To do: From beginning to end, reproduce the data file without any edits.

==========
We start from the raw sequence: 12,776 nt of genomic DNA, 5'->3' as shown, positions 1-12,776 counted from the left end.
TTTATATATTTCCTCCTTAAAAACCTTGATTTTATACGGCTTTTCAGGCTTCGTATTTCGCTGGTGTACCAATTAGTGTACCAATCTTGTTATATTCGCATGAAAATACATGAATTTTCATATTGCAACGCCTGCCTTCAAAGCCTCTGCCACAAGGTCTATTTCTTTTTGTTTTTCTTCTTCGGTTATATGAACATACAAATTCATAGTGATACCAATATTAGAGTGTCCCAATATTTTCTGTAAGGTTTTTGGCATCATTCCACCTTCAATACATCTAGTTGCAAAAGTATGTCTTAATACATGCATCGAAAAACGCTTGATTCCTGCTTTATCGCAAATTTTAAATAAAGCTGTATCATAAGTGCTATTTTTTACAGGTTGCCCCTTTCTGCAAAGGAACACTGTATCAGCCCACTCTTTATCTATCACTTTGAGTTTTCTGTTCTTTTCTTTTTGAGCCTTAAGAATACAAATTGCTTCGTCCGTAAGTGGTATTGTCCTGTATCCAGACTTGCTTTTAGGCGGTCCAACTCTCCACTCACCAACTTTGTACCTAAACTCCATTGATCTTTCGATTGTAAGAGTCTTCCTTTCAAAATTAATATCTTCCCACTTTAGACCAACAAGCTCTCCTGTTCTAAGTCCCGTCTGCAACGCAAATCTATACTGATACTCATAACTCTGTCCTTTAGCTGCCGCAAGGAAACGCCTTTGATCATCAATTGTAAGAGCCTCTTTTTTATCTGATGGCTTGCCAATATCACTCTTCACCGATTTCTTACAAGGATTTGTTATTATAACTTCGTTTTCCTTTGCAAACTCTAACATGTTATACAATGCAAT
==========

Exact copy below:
We start from the raw sequence: 12,776 nt of genomic DNA, 5'->3' as shown, positions 1-12,776 counted from the left end.
TTTATATATTTCCTCCTTAAAAACCTTGATTTTATACGGCTTTTCAGGCTTCGTATTTCGCTGGTGTACCAATTAGTGTACCAATCTTGTTATATTCGCATGAAAATACATGAATTTTCATATTGCAACGCCTGCCTTCAAAGCCTCTGCCACAAGGTCTATTTCTTTTTGTTTTTCTTCTTCGGTTATATGAACATACAAATTCATAGTGATACCAATATTAGAGTGTCCCAATATTTTCTGTAAGGTTTTTGGCATCATTCCACCTTCAATACATCTAGTTGCAAAAGTATGTCTTAATACATGCATCGAAAAACGCTTGATTCCTGCTTTATCGCAAATTTTAAATAAAGCTGTATCATAAGTGCTATTTTTTACAGGTTGCCCCTTTCTGCAAAGGAACACTGTATCAGCCCACTCTTTATCTATCACTTTGAGTTTTCTGTTCTTTTCTTTTTGAGCCTTAAGAATACAAATTGCTTCGTCCGTAAGTGGTATTGTCCTGTATCCAGACTTGCTTTTAGGCGGTCCAACTCTCCACTCACCAACTTTGTACCTAAACTCCATTGATCTTTCGATTGTAAGAGTCTTCCTTTCAAAATTAATATCTTCCCACTTTAGACCAACAAGCTCTCCTGTTCTAAGTCCCGTCTGCAACGCAAATCTATACTGATACTCATAACTCTGTCCTTTAGCTGCCGCAAGGAAACGCCTTTGATCATCAATTGTAAGAGCCTCTTTTTTATCTGATGGCTTGCCAATATCACTCTTCACCGATTTCTTACAAGGATTTGTTATTATAACTTCGTTTTCCTTTGCAAACTCTAACATGTTATACAATGCAAT